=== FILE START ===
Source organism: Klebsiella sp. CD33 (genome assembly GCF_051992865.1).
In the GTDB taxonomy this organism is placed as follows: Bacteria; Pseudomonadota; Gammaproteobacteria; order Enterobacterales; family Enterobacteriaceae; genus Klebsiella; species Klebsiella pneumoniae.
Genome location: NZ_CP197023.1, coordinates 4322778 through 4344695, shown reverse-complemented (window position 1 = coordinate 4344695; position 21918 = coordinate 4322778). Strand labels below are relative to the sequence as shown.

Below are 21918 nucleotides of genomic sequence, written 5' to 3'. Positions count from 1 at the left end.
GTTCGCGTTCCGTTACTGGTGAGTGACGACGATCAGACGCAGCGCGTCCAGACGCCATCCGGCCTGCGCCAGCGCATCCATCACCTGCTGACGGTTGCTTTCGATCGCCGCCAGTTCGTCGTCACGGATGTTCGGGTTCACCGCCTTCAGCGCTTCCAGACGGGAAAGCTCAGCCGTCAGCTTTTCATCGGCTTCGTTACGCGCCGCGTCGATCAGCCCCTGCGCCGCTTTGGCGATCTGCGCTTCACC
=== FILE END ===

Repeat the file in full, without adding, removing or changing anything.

Source organism: Klebsiella sp. CD33 (genome assembly GCF_051992865.1).
In the GTDB taxonomy this organism is placed as follows: Bacteria; Pseudomonadota; Gammaproteobacteria; order Enterobacterales; family Enterobacteriaceae; genus Klebsiella; species Klebsiella pneumoniae.
Genome location: NZ_CP197023.1, coordinates 4322778 through 4344695, shown reverse-complemented (window position 1 = coordinate 4344695; position 21918 = coordinate 4322778). Strand labels below are relative to the sequence as shown.

Below are 21918 nucleotides of genomic sequence, written 5' to 3'. Positions count from 1 at the left end.
GTTCGCGTTCCGTTACTGGTGAGTGACGACGATCAGACGCAGCGCGTCCAGACGCCATCCGGCCTGCGCCAGCGCATCCATCACCTGCTGACGGTTGCTTTCGATCGCCGCCAGTTCGTCGTCACGGATGTTCGGGTTCACCGCCTTCAGCGCTTCCAGACGGGAAAGCTCAGCCGTCAGCTTTTCATCGGCTTCGTTACGCGCCGCGTCGATCAGCCCCTGCGCCGCTTTGGCGATCTGCGCTTCACC